12/04/2016 8:54 AM IST | Updated 15/07/2016 8:26 AM IST

How A Brave 80-Year-Old Woman Fought A Lonely Battle Against Kollam Temple's Fireworks Display

Sivaram V / Reuters
A couple stands next to a picture of a Hindu deity after a fire broke out at a temple in Kollam in the southern state of Kerala, India, April 10, 2016. A huge fire swept through a temple in India's southern Kerala state early on Sunday (April 10), killing nearly 80 people and injuring over 200 gathered for a fireworks display to mark the start of the local Hindu new year. REUTERS/Sivaram V

Eighty-year-old Pankajakshi, who already has had an angioplasty and a bypass surgery, and whose house stood less than 50 metres from the outer boundary wall of the Puttingal Devi temple, had tried desperately for years to stop the pyrotechnics show and avert a major tragedy. No one from the temple management heeded her warnings and complaints.

In fact, she was threatened by locals of dire consequences if she continued her campaign. Her relatives were worried that the determined octogenarian will be harmed because of her complaints to authorities to put an end to the competitive fireworks display -- a major attraction in the area.

temple fireworks kollam

On Sunday, chunks of plaster from her ceiling came crashing down and her house suffered extensive damage even as 109 people were killed and 350 injured in one of the worst temple tragedies in Kerala. The competitive fireworks display went horribly wrong, as she had always feared it would one day, and led to death and devastation.

Some men came here and threatened us saying we will conduct the competitive fireworks display and if we are not allowed to do so, we will kill all of you and dump you in the river.

The Kambapura, or shed for storing explosives, is situated right next to her house and following the massive explosion, the concrete beam of the shed fell on the side wall of her house, reported Mathrubhumi.

Pankajakshi, her son Prakash and his wife Anitha, who stay in London, were saved from injury because they moved to an outhouse once the fireworks started, the report stated.

Pankajakshi had even lodged a complaint with the Collector on 2 April 2, the Mathrubhumi report said, and inquiries were held. Her complaint was considered for denying permission for the fireworks display.

temple fireworks kollam

But it led to threats and intimidation.

"Some men came here and threatened us saying we will conduct the competitive fireworks display and if we are not allowed to do so, we will kill all of you and dump you in the river," Pankajakshi told The News Minute.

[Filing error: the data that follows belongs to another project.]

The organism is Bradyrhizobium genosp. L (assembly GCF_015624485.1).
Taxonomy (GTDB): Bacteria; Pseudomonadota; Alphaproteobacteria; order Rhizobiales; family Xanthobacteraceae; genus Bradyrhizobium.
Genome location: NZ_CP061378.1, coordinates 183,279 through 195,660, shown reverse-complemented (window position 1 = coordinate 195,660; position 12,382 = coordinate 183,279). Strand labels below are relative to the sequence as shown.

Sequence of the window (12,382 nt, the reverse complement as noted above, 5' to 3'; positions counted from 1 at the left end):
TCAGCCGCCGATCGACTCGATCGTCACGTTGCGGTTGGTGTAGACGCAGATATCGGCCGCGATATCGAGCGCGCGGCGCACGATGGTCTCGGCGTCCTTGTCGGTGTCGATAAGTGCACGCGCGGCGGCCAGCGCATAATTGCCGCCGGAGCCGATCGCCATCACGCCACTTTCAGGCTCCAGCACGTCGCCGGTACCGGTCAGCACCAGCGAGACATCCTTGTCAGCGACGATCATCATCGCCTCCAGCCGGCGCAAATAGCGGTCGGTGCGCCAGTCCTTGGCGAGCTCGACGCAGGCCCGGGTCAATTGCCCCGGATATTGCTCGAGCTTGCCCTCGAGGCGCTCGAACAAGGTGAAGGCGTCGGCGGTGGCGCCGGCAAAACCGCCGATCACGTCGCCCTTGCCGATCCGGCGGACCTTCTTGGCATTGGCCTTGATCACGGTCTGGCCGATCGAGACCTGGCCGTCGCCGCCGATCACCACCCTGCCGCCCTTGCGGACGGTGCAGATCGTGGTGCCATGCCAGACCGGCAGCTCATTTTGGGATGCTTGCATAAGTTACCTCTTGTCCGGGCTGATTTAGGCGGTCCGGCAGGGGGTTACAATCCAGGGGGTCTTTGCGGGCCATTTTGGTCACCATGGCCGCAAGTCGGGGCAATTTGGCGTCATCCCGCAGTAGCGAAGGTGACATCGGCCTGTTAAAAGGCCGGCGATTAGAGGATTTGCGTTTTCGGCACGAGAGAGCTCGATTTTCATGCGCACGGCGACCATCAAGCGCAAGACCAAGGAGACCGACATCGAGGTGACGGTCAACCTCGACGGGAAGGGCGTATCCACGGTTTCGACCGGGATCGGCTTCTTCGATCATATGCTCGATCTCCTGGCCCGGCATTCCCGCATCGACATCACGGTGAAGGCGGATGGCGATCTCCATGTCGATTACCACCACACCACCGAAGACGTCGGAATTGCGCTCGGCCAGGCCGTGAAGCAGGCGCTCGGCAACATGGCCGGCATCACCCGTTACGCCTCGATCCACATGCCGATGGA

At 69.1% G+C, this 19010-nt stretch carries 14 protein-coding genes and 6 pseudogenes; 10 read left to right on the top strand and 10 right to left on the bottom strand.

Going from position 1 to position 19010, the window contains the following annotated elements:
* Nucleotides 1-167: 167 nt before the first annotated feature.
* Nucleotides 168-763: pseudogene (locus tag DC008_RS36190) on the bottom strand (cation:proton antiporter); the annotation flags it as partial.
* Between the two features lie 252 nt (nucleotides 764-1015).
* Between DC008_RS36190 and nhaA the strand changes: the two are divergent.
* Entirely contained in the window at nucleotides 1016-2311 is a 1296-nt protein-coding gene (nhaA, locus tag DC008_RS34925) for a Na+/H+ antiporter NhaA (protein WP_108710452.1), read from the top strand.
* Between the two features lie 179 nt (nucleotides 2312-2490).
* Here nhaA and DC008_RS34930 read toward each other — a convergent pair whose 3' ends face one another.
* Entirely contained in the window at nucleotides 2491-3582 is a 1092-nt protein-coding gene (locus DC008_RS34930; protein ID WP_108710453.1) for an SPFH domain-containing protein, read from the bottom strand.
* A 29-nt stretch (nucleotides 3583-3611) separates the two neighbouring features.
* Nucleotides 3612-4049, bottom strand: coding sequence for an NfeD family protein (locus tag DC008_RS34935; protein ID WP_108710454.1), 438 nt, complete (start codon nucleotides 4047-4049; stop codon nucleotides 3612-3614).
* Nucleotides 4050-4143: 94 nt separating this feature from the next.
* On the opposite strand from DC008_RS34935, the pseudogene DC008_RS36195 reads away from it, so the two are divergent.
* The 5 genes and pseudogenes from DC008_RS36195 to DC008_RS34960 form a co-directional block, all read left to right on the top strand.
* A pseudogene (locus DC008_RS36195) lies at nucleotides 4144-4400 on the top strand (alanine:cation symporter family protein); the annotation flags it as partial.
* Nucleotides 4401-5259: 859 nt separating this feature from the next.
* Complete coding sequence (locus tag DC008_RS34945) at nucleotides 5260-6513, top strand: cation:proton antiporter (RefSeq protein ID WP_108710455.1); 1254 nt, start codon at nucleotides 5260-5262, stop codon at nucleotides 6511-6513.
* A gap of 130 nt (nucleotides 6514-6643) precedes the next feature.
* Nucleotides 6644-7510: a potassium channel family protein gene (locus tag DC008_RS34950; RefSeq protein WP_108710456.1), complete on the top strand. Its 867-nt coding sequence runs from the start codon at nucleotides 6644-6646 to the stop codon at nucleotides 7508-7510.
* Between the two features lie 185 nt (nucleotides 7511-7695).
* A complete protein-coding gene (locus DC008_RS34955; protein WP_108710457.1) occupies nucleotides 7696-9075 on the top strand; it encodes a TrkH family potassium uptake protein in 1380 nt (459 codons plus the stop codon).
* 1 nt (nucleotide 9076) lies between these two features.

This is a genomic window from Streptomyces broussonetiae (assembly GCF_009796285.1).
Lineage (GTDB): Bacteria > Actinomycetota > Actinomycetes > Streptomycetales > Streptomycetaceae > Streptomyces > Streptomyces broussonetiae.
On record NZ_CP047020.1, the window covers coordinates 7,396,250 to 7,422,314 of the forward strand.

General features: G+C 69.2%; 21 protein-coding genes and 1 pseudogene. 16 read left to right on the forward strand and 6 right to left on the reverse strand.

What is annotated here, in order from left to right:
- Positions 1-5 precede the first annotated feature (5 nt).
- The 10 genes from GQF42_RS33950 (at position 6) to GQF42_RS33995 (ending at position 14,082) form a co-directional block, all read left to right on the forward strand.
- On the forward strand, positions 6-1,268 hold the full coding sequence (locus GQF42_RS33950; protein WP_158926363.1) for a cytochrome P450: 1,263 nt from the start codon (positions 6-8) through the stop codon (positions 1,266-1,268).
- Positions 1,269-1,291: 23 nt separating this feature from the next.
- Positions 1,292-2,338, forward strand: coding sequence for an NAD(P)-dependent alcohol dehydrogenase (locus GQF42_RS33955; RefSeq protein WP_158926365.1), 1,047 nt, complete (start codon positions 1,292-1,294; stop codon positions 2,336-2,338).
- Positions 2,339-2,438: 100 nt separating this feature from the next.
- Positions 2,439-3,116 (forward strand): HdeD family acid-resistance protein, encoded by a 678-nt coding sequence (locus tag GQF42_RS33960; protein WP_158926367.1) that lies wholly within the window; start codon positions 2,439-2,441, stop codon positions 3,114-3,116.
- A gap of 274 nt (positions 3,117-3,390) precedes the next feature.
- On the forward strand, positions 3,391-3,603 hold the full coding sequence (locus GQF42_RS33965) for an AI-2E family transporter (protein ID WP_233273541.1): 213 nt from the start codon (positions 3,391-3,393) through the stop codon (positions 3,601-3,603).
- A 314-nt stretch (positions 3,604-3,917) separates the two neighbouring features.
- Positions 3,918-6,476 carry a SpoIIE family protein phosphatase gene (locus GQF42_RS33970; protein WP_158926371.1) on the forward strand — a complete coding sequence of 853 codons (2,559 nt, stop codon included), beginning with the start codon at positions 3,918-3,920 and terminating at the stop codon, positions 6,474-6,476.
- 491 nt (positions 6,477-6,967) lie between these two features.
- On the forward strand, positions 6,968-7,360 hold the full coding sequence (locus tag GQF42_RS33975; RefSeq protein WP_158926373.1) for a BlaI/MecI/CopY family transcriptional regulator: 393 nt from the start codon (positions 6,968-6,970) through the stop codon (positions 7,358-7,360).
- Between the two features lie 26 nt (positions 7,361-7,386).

Prakash told The News Minute that despite people getting injured, the fireworks continued.

Meanwhile, five absconding members of the managing committee of the Puttingal Devi temple surrendered early this morning.

Temple Trust President, Jayalal, Secretary, J Krishnankutty, Shivaprasad, Surendran Pillai and Ravindran Pillai informed police that they wanted to surrender and reached in front of a temple at Kappil near Paravoor and surrendered, police sources said.

The five were absconding soon after the temple tragedy.

Crime Branch, which has begun investigations has registered a case against six persons, including members of temple managing committee under Section 307 of the IPC (attempt to murder), 308 (attempt to commit culpable homicide) of IPC and under section 4 of Explosives Substances Act.

Besides, the members of the temple managing committee case was also registered against assistants of contractors who held the 'competitive' pyrotechnic display, despite a ban on it by the district administration. Gross violation of norms and use of banned chemicals led to the Puttingal tragedy, a top explosives official said yesterday.

The accident at the 100-year-old Puttingal Devi Temple complex occurred during an unauthorised display of fireworks early on Sunday morning after a spark from a firecracker fell on the storehouse containing crackers, triggering explosions.

(With inputs from PTI)

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